We monitor the Google Alerts for matrix management and, from time to time, note various blogs which deprecate matrix management on the basis of bad experiences that people have had with it—as if no one has had bad experiences with other forms of organizational structure!

At Strategic Futures, we never try to “sell” anyone on the need to shift to matrix management. This is a conclusion that an organization’s leadership must reach on its own when its traditional hierarchical structure has run out of breath. Once leadership has concluded that matrix management makes sense for its purposes, we are here to help.

That said, we can’t help but smile when we see various old wines repackaged in new bottles. The flawed logic usually goes something like this:

  1. There was a bad experience with matrix management.
  2. I had a bad experience, ergo everyone had the same experience,
  3. Therefore, matrix management is fundamentally flawed.

Management of any sort is defined as the art of getting work done through other people in a manner which satisfies established standards of efficiency and effectiveness. More colloquially, management is more about steering than it is about rowing. That’s not to say that today’s managers shouldn’t be “working managers,” meaning that they themselves must be personally productive even as they harness the talents and energies of others to accomplish objectives. On the other hand, if management fails to observe certain key principles, then any structure will surely fail. 

For instance, there is nothing intrinsic to matrix management that is inimical to customer-centered focus and action, but it does require putting the customer in the center of your organization. Indeed many matrix organizations use customer-centered teams to get work done on a seamless, cross-functional basis.

There is also nothing intrinsic about matrix management that suggests that you can’t engage the creativity of key contributors across every function represented on a matrix team.

In addition, capable managers in any structure are accountable for accomplishing short-term objectives even as they pursue longer-range development strategies that will build the capabilities of their talent pool. This is a both/and proposition not an either/or ultimatum.

As I have written in this space before, the relative absence of structure engenders more pronounced personality conflicts. Structure in and of itself need not mean suffocation or gridlock. Have the guts and foresight to establish decision protocols as part of the structure and then live by those protocols. Clarify roles, responsibilities and prerogatives as part of the structure. Do these things and then insist on customer-centered thoughts and deeds, aggressive human resource development, and the unleashing of creative energies and your organization will prevail over fantasies about how people can pull together magically, achieving Hollywood-inspired miracles and breakthroughs every time. Come on back to Planet Earth!  Homo sapiens still roam the globe.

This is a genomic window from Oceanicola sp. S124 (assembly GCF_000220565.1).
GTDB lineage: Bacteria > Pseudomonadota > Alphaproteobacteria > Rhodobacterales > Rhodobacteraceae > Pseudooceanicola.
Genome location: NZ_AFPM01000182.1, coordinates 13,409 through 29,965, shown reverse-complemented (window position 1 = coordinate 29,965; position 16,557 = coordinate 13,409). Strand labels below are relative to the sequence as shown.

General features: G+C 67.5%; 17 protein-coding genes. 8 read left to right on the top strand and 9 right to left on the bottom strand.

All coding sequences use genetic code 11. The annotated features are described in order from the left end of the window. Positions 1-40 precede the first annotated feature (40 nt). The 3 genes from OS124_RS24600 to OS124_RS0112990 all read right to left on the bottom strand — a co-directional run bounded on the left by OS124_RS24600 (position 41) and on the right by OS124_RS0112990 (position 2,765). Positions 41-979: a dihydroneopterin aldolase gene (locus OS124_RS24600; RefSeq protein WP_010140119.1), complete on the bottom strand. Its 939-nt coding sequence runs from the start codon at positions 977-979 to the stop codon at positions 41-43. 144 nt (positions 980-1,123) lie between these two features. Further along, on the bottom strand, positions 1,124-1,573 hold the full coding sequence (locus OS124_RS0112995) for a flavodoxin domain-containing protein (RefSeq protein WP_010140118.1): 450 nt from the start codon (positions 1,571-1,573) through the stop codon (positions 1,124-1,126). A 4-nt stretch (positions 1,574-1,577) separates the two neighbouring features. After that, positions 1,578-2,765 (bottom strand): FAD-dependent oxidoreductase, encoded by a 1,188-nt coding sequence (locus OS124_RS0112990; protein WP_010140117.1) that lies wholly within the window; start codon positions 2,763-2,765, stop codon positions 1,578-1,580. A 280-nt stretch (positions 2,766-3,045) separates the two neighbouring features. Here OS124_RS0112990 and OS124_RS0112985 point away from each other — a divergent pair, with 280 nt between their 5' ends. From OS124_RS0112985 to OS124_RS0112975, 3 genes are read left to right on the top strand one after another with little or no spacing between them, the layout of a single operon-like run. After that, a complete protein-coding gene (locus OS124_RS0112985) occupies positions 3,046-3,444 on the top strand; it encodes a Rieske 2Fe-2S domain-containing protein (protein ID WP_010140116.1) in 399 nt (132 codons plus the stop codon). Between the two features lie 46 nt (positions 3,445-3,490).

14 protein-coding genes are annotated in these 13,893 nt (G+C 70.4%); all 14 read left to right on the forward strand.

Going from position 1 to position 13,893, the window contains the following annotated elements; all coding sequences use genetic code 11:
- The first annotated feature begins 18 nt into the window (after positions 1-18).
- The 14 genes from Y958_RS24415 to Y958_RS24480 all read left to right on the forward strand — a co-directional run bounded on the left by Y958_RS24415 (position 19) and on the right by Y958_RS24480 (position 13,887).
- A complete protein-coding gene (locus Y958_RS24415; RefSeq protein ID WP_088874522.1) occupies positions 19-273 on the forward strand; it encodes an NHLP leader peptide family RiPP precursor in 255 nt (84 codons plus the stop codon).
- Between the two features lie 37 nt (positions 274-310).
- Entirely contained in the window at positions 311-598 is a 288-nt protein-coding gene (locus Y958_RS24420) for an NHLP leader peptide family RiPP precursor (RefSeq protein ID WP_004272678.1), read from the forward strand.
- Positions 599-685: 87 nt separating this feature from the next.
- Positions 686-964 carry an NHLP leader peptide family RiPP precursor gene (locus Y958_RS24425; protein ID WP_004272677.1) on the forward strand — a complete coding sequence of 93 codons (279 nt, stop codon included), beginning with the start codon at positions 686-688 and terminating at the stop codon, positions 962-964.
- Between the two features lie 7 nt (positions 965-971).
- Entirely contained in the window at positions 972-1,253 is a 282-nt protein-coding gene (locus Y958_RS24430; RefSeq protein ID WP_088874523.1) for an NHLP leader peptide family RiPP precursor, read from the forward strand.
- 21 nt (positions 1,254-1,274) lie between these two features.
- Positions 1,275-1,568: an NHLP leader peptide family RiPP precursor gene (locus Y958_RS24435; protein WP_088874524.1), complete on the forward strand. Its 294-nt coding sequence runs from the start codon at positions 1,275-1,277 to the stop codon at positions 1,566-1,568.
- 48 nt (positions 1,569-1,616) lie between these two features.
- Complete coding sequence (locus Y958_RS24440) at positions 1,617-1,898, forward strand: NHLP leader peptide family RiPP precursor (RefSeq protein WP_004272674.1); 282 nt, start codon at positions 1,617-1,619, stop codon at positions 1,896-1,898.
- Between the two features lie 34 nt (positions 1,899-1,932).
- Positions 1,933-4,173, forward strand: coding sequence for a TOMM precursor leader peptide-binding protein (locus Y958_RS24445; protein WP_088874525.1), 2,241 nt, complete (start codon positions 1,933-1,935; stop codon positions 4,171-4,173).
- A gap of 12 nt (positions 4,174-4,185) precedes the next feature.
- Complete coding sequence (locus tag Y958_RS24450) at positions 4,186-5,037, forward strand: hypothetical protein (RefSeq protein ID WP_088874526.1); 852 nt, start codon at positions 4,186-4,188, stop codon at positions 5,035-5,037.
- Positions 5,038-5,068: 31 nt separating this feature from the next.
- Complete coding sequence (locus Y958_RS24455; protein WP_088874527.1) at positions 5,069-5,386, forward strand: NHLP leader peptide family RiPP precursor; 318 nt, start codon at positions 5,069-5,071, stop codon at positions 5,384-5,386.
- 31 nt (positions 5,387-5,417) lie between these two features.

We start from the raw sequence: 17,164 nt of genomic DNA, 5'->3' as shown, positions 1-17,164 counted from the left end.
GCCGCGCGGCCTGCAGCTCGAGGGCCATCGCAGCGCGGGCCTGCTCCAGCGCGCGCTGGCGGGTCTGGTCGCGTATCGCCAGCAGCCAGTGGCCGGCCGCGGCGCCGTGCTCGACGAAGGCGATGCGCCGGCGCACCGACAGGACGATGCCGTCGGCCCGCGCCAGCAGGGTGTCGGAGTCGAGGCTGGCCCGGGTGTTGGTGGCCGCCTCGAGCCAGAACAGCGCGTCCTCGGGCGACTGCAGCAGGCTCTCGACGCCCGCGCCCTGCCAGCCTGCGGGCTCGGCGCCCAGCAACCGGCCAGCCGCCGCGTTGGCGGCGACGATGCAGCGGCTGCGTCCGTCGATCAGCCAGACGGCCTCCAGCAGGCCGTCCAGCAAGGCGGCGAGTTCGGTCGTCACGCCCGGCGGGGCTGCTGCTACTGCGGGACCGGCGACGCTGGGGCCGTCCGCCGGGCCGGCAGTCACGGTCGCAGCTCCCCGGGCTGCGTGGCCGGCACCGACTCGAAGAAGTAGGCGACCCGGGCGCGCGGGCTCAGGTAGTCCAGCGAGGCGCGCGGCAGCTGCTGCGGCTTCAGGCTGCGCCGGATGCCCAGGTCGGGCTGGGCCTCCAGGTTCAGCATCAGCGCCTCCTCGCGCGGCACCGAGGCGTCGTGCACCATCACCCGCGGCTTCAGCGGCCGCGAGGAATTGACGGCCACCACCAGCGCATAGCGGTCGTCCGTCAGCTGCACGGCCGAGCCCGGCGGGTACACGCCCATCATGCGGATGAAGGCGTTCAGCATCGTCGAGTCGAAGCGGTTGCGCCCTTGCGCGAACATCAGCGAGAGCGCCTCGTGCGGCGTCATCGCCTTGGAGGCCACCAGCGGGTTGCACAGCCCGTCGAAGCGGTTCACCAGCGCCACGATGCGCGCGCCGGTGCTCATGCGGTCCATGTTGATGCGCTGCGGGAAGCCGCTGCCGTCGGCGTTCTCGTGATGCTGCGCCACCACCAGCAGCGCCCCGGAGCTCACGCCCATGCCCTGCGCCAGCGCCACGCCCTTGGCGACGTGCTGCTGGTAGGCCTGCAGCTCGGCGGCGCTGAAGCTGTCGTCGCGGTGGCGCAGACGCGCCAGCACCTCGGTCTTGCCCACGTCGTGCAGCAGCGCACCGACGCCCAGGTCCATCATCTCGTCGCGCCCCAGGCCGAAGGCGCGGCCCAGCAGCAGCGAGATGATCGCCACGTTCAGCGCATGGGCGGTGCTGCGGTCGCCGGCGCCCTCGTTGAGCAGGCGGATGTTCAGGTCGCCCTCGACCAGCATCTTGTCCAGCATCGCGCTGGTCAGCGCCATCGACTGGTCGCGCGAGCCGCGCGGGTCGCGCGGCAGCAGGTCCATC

If every manager in every organization were a virtuoso who could squeeze every drop of motivation and creativity out of every employee, and do so in a way that uniformly aggrandized the organization rather than the self, we could fantasize about an almost endless spectrum of structural or quasi-anarchic possibilities for organizing people and work. If your organization is flawlessly full of such virtuosos, then you have a brave new world ahead of you that is beyond the reach of us mere mortals. However, if your organization is like most, it is populated by intelligent, hard-working folks who also happen to be human beings, and, alas, with that human dimension, ladies and gentlemen, lies the rub. Indeed, management would be so much easier if it didn’t involve human beings!

Matrix management is a networked approach to getting things done, greatly facilitated by today’s communications and shared-minds technology. However, this networked approach requires use of a tested set of roles, rules, and tools to make it work. When these roles, rules, and tools are not installed nor followed correctly, you can’t expect favorable results.

False contradictions between sound management practice and matrix management are red herrings. The wholesale deprecation of matrix management is the management equivalent of performing delicate surgery with a stone implement. It’s a kind of all-or-nothing grandiosity based on oversimplification, often accompanied by a veiled invitation to return to the 1990s fashion of self-directed teams which didn’t achieve widespread success. We can fine tune a matrix organization and improve its performance. However, attempts to fine tune anarchy or some other kids-in-the-schoolyard caprice is a fool’s errand. When you see animosity towards matrix management in print, read between the lines!

For clarity on matrix management organization and its implementation, please call us, 703/836-8383 or email us at info@strategicfutures.com